## Foundations of colloid science, Volume 2While Volume I stands as an essentially complete advanced textbook of colloidal science, Volume II extends the material to include important new areas, and develops some of the topics in much greater depth. An introductory chapter on the theory of liquids describes the concept of correlation functions and the use of Fourier transforms to analyse the scattering of light and neutrons by colloidal systems. Absorption is given detailed coverage and a chapter on electrokinetics introduces a new approach to time-dependent processes in the double layer. The principles of double layer theory are also used to review the behavior of thin films and emulsions. A final chapter on the rheology of colloidal suspensions calls on many of the concepts developed earlier to bring some cohesion to this important and rapidly developing field. |

### From inside the book

Results 1-3 of 35

Page 997

1 Bingham plastic behaviour As noted in Section 2.4, this type of material

behaves as a solid for small applied stresses (5^ < #b) and then flows with a

constant differential viscosity (nPL = dS^/dy) for higher

Fig.

1 Bingham plastic behaviour As noted in Section 2.4, this type of material

behaves as a solid for small applied stresses (5^ < #b) and then flows with a

constant differential viscosity (nPL = dS^/dy) for higher

**shear stresses**(curve 4 ofFig.

Page 1003

(a) Relation between

time taken between successive changes in the shear rate. The material is

assumed to have a relaxation time of about 10-20 seconds and it is assumed that

after ...

(a) Relation between

**shear stress**and shear rate for a thixotropic fluid, t is thetime taken between successive changes in the shear rate. The material is

assumed to have a relaxation time of about 10-20 seconds and it is assumed that

after ...

Page 1008

4 Comparison between dynamic and steady

fluids It can be shown on theoretical grounds (Noll 1958) that in the limit of zero

...

4 Comparison between dynamic and steady

**shear**flow properties of visco-elasticfluids It can be shown on theoretical grounds (Noll 1958) that in the limit of zero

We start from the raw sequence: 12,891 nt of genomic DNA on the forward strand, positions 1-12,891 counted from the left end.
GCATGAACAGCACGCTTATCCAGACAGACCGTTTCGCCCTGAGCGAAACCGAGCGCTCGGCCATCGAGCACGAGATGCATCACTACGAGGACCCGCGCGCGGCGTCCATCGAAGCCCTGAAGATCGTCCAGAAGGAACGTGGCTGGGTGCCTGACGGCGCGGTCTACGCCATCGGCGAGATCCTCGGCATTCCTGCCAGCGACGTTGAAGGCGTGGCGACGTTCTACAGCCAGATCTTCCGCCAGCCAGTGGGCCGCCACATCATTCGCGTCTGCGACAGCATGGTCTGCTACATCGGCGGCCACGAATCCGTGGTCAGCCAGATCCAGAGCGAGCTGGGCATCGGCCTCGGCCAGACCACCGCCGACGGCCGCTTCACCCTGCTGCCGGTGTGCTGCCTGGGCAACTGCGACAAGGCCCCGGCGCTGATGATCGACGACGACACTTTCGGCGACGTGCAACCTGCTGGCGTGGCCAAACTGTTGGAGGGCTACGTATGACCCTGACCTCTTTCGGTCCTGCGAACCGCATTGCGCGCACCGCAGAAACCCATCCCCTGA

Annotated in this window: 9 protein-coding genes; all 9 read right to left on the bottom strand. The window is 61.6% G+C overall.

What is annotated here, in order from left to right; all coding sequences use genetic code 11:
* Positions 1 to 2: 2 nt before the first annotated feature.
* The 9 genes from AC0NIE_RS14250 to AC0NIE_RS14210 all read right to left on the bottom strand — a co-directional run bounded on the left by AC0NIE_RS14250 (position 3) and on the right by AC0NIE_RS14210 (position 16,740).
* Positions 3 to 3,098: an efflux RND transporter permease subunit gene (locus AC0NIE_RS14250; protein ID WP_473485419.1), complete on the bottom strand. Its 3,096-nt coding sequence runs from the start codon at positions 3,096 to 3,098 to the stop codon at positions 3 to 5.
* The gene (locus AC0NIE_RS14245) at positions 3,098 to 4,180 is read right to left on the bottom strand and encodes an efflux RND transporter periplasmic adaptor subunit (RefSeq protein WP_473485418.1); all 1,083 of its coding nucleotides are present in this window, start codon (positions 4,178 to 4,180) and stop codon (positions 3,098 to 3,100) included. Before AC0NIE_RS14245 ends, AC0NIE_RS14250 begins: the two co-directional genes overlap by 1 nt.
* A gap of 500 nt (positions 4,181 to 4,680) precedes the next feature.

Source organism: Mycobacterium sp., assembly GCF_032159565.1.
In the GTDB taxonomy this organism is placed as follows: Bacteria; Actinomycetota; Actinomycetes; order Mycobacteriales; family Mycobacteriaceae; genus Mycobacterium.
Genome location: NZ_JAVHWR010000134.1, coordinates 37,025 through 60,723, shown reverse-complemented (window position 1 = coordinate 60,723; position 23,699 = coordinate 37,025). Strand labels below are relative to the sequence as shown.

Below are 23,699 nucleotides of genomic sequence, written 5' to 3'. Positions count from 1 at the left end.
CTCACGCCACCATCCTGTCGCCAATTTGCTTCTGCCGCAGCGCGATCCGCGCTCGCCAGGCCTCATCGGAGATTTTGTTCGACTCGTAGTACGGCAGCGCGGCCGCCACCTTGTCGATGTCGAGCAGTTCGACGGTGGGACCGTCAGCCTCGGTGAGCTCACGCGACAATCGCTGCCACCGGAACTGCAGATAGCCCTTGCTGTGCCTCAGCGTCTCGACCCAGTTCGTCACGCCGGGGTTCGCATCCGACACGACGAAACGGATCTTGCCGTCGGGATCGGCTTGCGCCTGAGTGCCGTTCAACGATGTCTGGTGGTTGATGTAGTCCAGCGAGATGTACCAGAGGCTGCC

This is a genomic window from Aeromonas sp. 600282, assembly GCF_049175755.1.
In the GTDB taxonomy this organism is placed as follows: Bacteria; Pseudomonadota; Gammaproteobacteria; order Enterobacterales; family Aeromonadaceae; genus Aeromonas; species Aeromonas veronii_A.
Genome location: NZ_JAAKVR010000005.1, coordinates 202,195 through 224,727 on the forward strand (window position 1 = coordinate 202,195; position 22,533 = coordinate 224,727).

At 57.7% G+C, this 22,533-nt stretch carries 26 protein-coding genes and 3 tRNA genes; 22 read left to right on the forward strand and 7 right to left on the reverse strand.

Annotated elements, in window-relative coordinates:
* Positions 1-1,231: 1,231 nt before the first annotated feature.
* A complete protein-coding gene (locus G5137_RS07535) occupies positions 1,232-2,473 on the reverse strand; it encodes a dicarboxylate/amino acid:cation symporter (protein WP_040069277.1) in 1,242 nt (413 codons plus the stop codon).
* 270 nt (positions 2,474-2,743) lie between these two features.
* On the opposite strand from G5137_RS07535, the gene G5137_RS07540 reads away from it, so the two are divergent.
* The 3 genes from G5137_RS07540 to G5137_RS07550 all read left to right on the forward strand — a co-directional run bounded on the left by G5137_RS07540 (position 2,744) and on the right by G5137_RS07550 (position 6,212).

**shear**rate, the viscosity, and the first normal**stress**difference, V,, as measured in...

### What people are saying - Write a review

We haven't found any reviews in the usual places.

### Contents

INTRODUCTION TO STATISTICAL MECHANICS | 675 |

ADSORPTION FROM SOLUTION | 709 |

THE ELECTROKINETIC EFFECTS | 786 |

Copyright | |

8 other sections not shown

### Other editions - View all

### Common terms and phrases

adsorbed adsorption approximation assumed average behaviour bulk calculated Chapter Chem co-surfactant coagulation coalescence Colloid interface Sci colloidal dispersion colloidal particles compare with eqn component constant correlation function corresponding counterions diameter diffuse dilute double layer droplets effect electrical electrokinetic electrolyte electrostatic emulsion equilibrium Establish eqn estimate Exercise experimental Faraday ferrofluid field film flow fluid force free energy given hard sphere head group Hunter hydrophilic increases interaction ion density latex linear liquid magnetic measured micelles microemulsion molecules neutron Newtonian fluid non-ionic surfactant Note obtained occur Ottewill Overbeek pair parameters phase Phys plane polymer potential potential determining ions pressure procedure pseudoplastic radius region repulsion result scattering shear rate shear stress shown in Fig solution specific adsorption spherical stability surface charge surfactant suspension temperature thermodynamic thin thixotropic values velocity visco-elastic viscometer viscosity volume fraction Waals zero